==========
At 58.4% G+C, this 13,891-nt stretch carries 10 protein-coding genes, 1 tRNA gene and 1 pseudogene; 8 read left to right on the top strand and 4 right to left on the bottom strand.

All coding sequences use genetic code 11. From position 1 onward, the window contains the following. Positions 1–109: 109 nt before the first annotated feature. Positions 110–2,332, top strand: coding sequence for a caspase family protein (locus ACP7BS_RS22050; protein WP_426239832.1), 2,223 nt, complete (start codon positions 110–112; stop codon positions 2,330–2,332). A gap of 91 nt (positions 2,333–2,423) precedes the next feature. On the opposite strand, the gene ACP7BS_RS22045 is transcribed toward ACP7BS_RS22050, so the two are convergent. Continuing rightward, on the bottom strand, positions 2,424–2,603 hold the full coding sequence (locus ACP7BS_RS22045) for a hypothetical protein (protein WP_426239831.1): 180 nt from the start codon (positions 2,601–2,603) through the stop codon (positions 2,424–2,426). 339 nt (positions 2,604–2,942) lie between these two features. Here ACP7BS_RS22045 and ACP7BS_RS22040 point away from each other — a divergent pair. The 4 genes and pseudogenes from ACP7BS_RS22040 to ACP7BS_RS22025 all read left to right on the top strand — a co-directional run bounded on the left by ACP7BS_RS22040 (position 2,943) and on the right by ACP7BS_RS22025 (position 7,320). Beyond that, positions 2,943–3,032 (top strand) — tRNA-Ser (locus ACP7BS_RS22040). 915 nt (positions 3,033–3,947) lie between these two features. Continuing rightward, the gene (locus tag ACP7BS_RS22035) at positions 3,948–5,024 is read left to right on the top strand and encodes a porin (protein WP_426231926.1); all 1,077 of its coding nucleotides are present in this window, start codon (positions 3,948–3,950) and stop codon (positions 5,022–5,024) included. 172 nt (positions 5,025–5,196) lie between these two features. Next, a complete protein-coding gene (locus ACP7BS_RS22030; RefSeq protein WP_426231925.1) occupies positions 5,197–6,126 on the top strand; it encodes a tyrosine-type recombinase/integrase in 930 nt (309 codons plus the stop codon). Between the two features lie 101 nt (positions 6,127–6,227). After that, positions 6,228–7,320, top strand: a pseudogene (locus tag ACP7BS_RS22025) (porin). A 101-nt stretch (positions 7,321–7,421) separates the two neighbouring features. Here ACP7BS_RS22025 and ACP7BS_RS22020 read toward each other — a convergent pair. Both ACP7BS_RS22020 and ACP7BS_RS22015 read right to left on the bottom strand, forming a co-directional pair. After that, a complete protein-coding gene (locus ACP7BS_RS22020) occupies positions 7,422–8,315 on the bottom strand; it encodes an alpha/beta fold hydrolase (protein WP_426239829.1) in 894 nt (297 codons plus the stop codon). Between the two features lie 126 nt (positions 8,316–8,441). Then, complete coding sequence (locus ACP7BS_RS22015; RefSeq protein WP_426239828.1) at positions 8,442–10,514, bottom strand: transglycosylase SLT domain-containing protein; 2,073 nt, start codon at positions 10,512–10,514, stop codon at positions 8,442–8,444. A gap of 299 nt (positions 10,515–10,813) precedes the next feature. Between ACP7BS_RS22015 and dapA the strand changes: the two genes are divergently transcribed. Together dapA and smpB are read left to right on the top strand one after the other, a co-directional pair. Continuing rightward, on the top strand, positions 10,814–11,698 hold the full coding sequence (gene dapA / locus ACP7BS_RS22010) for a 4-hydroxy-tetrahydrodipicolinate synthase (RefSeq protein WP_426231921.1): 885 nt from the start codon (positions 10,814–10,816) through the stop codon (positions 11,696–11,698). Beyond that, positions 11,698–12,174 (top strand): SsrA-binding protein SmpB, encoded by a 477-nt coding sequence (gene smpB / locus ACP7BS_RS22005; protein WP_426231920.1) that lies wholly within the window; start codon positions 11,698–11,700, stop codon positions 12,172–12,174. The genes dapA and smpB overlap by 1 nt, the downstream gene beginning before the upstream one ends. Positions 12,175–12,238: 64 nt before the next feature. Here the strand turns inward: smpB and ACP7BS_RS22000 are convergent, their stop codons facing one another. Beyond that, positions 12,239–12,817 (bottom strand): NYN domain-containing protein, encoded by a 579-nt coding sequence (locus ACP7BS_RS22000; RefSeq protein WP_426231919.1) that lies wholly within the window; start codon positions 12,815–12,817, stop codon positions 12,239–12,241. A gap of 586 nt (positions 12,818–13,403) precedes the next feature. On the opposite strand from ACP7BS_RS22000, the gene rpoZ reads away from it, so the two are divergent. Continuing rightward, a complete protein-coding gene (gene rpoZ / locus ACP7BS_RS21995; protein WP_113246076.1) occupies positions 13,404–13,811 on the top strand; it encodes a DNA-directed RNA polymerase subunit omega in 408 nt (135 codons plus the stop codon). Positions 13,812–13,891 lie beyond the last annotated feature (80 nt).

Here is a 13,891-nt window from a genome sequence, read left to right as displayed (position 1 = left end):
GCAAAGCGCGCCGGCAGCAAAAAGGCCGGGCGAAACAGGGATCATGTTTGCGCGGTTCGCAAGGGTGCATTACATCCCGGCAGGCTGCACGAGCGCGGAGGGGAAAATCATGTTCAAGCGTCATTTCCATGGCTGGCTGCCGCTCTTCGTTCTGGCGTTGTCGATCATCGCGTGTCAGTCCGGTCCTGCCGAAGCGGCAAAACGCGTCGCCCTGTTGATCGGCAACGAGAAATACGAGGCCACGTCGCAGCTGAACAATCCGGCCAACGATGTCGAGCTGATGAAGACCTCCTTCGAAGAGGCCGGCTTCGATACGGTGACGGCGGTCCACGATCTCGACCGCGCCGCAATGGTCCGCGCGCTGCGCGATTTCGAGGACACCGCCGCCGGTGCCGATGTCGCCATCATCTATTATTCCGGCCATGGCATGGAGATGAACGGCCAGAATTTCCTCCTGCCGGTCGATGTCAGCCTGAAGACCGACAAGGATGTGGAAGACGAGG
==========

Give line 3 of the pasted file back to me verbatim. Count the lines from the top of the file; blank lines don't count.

Here is a 13,891-nt window from a genome sequence, read left to right as displayed (position 1 = left end):